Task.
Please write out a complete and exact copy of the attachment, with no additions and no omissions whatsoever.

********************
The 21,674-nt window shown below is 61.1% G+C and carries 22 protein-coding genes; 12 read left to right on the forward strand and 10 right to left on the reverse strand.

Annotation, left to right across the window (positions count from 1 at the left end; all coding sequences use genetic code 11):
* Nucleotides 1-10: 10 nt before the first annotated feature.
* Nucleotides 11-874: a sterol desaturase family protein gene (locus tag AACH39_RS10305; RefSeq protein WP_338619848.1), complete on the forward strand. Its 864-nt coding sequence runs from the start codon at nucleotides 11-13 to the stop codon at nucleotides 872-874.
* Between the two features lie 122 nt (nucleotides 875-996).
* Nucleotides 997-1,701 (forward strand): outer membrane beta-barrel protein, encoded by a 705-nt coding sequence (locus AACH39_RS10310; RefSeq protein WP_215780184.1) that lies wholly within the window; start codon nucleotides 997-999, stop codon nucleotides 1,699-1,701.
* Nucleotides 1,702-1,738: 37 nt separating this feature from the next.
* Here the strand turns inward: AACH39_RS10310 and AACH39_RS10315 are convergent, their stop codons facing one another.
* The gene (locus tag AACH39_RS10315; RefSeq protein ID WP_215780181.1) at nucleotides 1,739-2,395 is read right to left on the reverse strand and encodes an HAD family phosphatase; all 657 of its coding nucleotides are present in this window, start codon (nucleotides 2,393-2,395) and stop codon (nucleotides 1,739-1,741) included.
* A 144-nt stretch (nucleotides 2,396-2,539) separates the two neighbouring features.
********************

The 21,674-nt window shown below is 61.1% G+C and carries 22 protein-coding genes; 12 read left to right on the forward strand and 10 right to left on the reverse strand.

Annotation, left to right across the window (positions count from 1 at the left end; all coding sequences use genetic code 11):
* Nucleotides 1-10: 10 nt before the first annotated feature.
* Nucleotides 11-874: a sterol desaturase family protein gene (locus tag AACH39_RS10305; RefSeq protein WP_338619848.1), complete on the forward strand. Its 864-nt coding sequence runs from the start codon at nucleotides 11-13 to the stop codon at nucleotides 872-874.
* Between the two features lie 122 nt (nucleotides 875-996).
* Nucleotides 997-1,701 (forward strand): outer membrane beta-barrel protein, encoded by a 705-nt coding sequence (locus AACH39_RS10310; RefSeq protein WP_215780184.1) that lies wholly within the window; start codon nucleotides 997-999, stop codon nucleotides 1,699-1,701.
* Nucleotides 1,702-1,738: 37 nt separating this feature from the next.
* Here the strand turns inward: AACH39_RS10310 and AACH39_RS10315 are convergent, their stop codons facing one another.
* The gene (locus tag AACH39_RS10315; RefSeq protein ID WP_215780181.1) at nucleotides 1,739-2,395 is read right to left on the reverse strand and encodes an HAD family phosphatase; all 657 of its coding nucleotides are present in this window, start codon (nucleotides 2,393-2,395) and stop codon (nucleotides 1,739-1,741) included.
* A 144-nt stretch (nucleotides 2,396-2,539) separates the two neighbouring features.